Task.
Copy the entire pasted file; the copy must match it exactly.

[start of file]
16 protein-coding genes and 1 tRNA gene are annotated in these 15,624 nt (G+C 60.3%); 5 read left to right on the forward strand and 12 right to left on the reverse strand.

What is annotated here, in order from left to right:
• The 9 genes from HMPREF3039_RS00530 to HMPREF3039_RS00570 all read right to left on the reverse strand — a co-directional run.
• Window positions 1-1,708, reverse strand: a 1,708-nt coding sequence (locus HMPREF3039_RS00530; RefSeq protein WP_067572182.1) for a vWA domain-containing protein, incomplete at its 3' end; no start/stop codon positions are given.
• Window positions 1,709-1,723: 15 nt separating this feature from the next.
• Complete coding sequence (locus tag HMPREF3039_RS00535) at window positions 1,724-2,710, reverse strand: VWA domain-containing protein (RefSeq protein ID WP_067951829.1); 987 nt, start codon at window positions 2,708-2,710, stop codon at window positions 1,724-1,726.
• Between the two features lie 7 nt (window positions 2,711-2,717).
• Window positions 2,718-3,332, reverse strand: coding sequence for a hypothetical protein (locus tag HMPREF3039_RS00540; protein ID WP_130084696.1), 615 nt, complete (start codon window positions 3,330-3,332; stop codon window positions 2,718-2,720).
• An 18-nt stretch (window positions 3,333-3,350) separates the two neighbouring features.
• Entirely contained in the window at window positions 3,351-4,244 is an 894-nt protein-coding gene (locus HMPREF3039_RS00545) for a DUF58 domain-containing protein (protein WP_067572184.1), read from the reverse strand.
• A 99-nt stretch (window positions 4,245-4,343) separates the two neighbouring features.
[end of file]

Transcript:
16 protein-coding genes and 1 tRNA gene are annotated in these 15,624 nt (G+C 60.3%); 5 read left to right on the forward strand and 12 right to left on the reverse strand.

What is annotated here, in order from left to right:
• The 9 genes from HMPREF3039_RS00530 to HMPREF3039_RS00570 all read right to left on the reverse strand — a co-directional run.
• Window positions 1-1,708, reverse strand: a 1,708-nt coding sequence (locus HMPREF3039_RS00530; RefSeq protein WP_067572182.1) for a vWA domain-containing protein, incomplete at its 3' end; no start/stop codon positions are given.
• Window positions 1,709-1,723: 15 nt separating this feature from the next.
• Complete coding sequence (locus tag HMPREF3039_RS00535) at window positions 1,724-2,710, reverse strand: VWA domain-containing protein (RefSeq protein ID WP_067951829.1); 987 nt, start codon at window positions 2,708-2,710, stop codon at window positions 1,724-1,726.
• Between the two features lie 7 nt (window positions 2,711-2,717).
• Window positions 2,718-3,332, reverse strand: coding sequence for a hypothetical protein (locus tag HMPREF3039_RS00540; protein ID WP_130084696.1), 615 nt, complete (start codon window positions 3,330-3,332; stop codon window positions 2,718-2,720).
• An 18-nt stretch (window positions 3,333-3,350) separates the two neighbouring features.
• Entirely contained in the window at window positions 3,351-4,244 is an 894-nt protein-coding gene (locus HMPREF3039_RS00545) for a DUF58 domain-containing protein (protein WP_067572184.1), read from the reverse strand.
• A 99-nt stretch (window positions 4,245-4,343) separates the two neighbouring features.